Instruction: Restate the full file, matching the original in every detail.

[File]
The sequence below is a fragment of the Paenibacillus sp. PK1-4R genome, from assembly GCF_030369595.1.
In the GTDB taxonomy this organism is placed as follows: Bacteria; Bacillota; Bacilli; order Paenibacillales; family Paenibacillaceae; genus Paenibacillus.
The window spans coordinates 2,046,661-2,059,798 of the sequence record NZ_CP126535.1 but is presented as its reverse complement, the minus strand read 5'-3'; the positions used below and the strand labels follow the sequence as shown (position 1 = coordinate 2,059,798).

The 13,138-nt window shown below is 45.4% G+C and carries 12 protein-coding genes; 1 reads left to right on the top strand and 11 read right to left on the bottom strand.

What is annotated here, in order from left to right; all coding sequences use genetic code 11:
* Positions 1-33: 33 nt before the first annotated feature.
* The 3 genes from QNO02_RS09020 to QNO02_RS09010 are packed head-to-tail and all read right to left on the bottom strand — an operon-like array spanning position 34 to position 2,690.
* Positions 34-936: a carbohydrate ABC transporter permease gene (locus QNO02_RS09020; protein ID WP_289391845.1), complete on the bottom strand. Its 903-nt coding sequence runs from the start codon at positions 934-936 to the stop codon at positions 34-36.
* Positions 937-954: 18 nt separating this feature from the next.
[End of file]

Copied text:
The sequence below is a fragment of the Paenibacillus sp. PK1-4R genome, from assembly GCF_030369595.1.
In the GTDB taxonomy this organism is placed as follows: Bacteria; Bacillota; Bacilli; order Paenibacillales; family Paenibacillaceae; genus Paenibacillus.
The window spans coordinates 2,046,661-2,059,798 of the sequence record NZ_CP126535.1 but is presented as its reverse complement, the minus strand read 5'-3'; the positions used below and the strand labels follow the sequence as shown (position 1 = coordinate 2,059,798).

The 13,138-nt window shown below is 45.4% G+C and carries 12 protein-coding genes; 1 reads left to right on the top strand and 11 read right to left on the bottom strand.

What is annotated here, in order from left to right; all coding sequences use genetic code 11:
* Positions 1-33: 33 nt before the first annotated feature.
* The 3 genes from QNO02_RS09020 to QNO02_RS09010 are packed head-to-tail and all read right to left on the bottom strand — an operon-like array spanning position 34 to position 2,690.
* Positions 34-936: a carbohydrate ABC transporter permease gene (locus QNO02_RS09020; protein ID WP_289391845.1), complete on the bottom strand. Its 903-nt coding sequence runs from the start codon at positions 934-936 to the stop codon at positions 34-36.
* Positions 937-954: 18 nt separating this feature from the next.